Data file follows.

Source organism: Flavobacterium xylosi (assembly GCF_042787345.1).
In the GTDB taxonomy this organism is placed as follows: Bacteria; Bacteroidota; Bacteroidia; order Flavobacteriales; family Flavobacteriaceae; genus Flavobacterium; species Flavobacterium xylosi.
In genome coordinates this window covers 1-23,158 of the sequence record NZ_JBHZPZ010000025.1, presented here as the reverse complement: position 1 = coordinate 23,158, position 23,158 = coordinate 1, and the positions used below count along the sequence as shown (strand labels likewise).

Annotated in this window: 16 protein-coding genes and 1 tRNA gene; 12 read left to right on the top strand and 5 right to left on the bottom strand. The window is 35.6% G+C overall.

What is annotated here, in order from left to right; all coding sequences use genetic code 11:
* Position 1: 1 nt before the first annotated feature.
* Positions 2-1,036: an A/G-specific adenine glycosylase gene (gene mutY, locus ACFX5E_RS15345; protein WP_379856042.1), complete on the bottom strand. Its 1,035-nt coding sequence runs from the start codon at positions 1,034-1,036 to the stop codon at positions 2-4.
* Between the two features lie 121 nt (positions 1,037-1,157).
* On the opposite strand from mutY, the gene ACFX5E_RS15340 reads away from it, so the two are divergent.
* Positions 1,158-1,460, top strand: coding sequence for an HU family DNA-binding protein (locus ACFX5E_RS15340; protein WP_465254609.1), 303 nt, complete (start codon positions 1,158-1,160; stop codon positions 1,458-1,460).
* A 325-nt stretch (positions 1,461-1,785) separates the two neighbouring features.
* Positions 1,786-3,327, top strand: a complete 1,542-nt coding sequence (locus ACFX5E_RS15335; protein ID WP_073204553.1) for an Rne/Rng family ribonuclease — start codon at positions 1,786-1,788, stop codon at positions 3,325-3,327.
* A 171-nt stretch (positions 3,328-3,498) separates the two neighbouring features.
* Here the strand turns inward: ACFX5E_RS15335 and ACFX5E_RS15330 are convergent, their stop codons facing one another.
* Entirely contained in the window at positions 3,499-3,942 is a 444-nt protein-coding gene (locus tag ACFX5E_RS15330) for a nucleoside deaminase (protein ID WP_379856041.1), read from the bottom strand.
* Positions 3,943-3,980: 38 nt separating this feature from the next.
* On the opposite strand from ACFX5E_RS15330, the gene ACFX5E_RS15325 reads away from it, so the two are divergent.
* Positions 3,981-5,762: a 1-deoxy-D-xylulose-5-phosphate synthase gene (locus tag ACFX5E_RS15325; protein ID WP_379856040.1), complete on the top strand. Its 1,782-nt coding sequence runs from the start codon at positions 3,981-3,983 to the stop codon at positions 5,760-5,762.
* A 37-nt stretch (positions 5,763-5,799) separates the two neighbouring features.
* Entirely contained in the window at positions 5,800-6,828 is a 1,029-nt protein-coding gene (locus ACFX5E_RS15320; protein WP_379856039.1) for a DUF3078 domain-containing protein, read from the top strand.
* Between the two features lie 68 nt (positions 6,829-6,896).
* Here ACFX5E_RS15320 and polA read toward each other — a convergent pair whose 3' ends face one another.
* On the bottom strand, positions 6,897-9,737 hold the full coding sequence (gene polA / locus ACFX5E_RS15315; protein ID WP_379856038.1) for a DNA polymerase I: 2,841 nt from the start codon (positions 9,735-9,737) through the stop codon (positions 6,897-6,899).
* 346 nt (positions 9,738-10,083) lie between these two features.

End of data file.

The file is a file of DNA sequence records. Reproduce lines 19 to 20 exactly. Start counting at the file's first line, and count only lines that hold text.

* A 37-nt stretch (positions 5,763-5,799) separates the two neighbouring features.
* Entirely contained in the window at positions 5,800-6,828 is a 1,029-nt protein-coding gene (locus ACFX5E_RS15320; protein WP_379856039.1) for a DUF3078 domain-containing protein, read from the top strand.